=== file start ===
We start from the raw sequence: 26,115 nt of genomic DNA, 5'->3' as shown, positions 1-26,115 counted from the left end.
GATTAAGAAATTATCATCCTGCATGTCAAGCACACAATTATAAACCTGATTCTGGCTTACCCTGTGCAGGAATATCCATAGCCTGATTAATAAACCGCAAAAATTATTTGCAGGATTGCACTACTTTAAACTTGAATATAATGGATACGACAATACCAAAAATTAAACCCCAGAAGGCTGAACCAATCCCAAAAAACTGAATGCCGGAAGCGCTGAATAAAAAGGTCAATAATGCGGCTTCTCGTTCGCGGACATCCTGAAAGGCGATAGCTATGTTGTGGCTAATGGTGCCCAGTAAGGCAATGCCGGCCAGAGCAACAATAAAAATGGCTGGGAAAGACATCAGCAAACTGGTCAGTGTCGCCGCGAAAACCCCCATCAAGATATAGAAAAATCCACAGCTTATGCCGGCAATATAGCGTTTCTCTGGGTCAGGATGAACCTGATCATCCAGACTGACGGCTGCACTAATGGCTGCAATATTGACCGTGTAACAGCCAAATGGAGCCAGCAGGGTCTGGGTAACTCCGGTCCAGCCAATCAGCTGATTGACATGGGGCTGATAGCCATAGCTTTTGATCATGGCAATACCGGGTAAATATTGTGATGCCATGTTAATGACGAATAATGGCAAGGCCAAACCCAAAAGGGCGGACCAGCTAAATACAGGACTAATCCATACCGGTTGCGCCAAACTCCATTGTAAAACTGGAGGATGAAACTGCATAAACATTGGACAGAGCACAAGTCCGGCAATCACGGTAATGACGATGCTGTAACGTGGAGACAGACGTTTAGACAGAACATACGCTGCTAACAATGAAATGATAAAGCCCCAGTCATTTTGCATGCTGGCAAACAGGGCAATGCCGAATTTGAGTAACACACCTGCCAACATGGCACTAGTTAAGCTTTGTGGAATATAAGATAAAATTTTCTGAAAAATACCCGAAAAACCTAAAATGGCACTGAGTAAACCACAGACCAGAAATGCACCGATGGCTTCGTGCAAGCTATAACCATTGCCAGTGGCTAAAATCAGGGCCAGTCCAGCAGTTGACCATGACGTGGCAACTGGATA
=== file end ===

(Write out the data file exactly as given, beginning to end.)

We start from the raw sequence: 26,115 nt of genomic DNA, 5'->3' as shown, positions 1-26,115 counted from the left end.
GATTAAGAAATTATCATCCTGCATGTCAAGCACACAATTATAAACCTGATTCTGGCTTACCCTGTGCAGGAATATCCATAGCCTGATTAATAAACCGCAAAAATTATTTGCAGGATTGCACTACTTTAAACTTGAATATAATGGATACGACAATACCAAAAATTAAACCCCAGAAGGCTGAACCAATCCCAAAAAACTGAATGCCGGAAGCGCTGAATAAAAAGGTCAATAATGCGGCTTCTCGTTCGCGGACATCCTGAAAGGCGATAGCTATGTTGTGGCTAATGGTGCCCAGTAAGGCAATGCCGGCCAGAGCAACAATAAAAATGGCTGGGAAAGACATCAGCAAACTGGTCAGTGTCGCCGCGAAAACCCCCATCAAGATATAGAAAAATCCACAGCTTATGCCGGCAATATAGCGTTTCTCTGGGTCAGGATGAACCTGATCATCCAGACTGACGGCTGCACTAATGGCTGCAATATTGACCGTGTAACAGCCAAATGGAGCCAGCAGGGTCTGGGTAACTCCGGTCCAGCCAATCAGCTGATTGACATGGGGCTGATAGCCATAGCTTTTGATCATGGCAATACCGGGTAAATATTGTGATGCCATGTTAATGACGAATAATGGCAAGGCCAAACCCAAAAGGGCGGACCAGCTAAATACAGGACTAATCCATACCGGTTGCGCCAAACTCCATTGTAAAACTGGAGGATGAAACTGCATAAACATTGGACAGAGCACAAGTCCGGCAATCACGGTAATGACGATGCTGTAACGTGGAGACAGACGTTTAGACAGAACATACGCTGCTAACAATGAAATGATAAAGCCCCAGTCATTTTGCATGCTGGCAAACAGGGCAATGCCGAATTTGAGTAACACACCTGCCAACATGGCACTAGTTAAGCTTTGTGGAATATAAGATAAAATTTTCTGAAAAATACCCGAAAAACCTAAAATGGCACTGAGTAAACCACAGACCAGAAATGCACCGATGGCTTCGTGCAAGCTATAACCATTGCCAGTGGCTAAAATCAGGGCCAGTCCAGCAGTTGACCATGACGTGGCAACTGGATA